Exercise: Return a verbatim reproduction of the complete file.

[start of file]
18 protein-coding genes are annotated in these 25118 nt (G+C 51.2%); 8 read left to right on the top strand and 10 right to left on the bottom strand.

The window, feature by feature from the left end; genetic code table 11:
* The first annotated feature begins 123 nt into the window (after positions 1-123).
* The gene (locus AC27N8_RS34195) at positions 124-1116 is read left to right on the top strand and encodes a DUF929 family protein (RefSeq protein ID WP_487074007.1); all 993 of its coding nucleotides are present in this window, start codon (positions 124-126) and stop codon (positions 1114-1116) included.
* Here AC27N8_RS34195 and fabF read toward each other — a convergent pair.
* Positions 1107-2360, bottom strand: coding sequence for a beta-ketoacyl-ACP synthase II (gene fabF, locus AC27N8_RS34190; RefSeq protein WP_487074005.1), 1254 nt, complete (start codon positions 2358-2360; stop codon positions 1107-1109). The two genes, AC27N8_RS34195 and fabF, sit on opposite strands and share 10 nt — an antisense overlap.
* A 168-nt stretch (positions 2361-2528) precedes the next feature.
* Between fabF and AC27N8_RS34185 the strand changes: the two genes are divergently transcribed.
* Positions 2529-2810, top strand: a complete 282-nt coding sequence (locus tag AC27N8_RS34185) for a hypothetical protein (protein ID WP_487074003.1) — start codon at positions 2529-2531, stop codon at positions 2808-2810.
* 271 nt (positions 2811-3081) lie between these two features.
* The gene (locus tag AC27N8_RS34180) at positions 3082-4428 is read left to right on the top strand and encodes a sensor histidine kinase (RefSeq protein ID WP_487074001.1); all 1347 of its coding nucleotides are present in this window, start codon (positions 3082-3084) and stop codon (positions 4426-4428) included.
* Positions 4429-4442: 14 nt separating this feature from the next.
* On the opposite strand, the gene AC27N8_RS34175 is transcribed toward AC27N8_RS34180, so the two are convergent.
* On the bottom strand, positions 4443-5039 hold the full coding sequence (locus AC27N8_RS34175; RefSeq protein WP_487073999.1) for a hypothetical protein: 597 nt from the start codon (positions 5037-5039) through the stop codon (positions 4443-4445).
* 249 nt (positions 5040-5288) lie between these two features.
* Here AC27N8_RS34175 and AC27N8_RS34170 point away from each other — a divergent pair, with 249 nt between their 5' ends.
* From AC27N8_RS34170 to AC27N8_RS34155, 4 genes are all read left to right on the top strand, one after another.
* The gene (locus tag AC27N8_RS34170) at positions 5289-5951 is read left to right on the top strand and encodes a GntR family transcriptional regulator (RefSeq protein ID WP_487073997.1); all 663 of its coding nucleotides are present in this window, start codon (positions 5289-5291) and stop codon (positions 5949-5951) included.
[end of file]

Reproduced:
18 protein-coding genes are annotated in these 25118 nt (G+C 51.2%); 8 read left to right on the top strand and 10 right to left on the bottom strand.

The window, feature by feature from the left end; genetic code table 11:
* The first annotated feature begins 123 nt into the window (after positions 1-123).
* The gene (locus AC27N8_RS34195) at positions 124-1116 is read left to right on the top strand and encodes a DUF929 family protein (RefSeq protein ID WP_487074007.1); all 993 of its coding nucleotides are present in this window, start codon (positions 124-126) and stop codon (positions 1114-1116) included.
* Here AC27N8_RS34195 and fabF read toward each other — a convergent pair.
* Positions 1107-2360, bottom strand: coding sequence for a beta-ketoacyl-ACP synthase II (gene fabF, locus AC27N8_RS34190; RefSeq protein WP_487074005.1), 1254 nt, complete (start codon positions 2358-2360; stop codon positions 1107-1109). The two genes, AC27N8_RS34195 and fabF, sit on opposite strands and share 10 nt — an antisense overlap.
* A 168-nt stretch (positions 2361-2528) precedes the next feature.
* Between fabF and AC27N8_RS34185 the strand changes: the two genes are divergently transcribed.
* Positions 2529-2810, top strand: a complete 282-nt coding sequence (locus tag AC27N8_RS34185) for a hypothetical protein (protein ID WP_487074003.1) — start codon at positions 2529-2531, stop codon at positions 2808-2810.
* 271 nt (positions 2811-3081) lie between these two features.
* The gene (locus tag AC27N8_RS34180) at positions 3082-4428 is read left to right on the top strand and encodes a sensor histidine kinase (RefSeq protein ID WP_487074001.1); all 1347 of its coding nucleotides are present in this window, start codon (positions 3082-3084) and stop codon (positions 4426-4428) included.
* Positions 4429-4442: 14 nt separating this feature from the next.
* On the opposite strand, the gene AC27N8_RS34175 is transcribed toward AC27N8_RS34180, so the two are convergent.
* On the bottom strand, positions 4443-5039 hold the full coding sequence (locus AC27N8_RS34175; RefSeq protein WP_487073999.1) for a hypothetical protein: 597 nt from the start codon (positions 5037-5039) through the stop codon (positions 4443-4445).
* 249 nt (positions 5040-5288) lie between these two features.
* Here AC27N8_RS34175 and AC27N8_RS34170 point away from each other — a divergent pair, with 249 nt between their 5' ends.
* From AC27N8_RS34170 to AC27N8_RS34155, 4 genes are all read left to right on the top strand, one after another.
* The gene (locus tag AC27N8_RS34170) at positions 5289-5951 is read left to right on the top strand and encodes a GntR family transcriptional regulator (RefSeq protein ID WP_487073997.1); all 663 of its coding nucleotides are present in this window, start codon (positions 5289-5291) and stop codon (positions 5949-5951) included.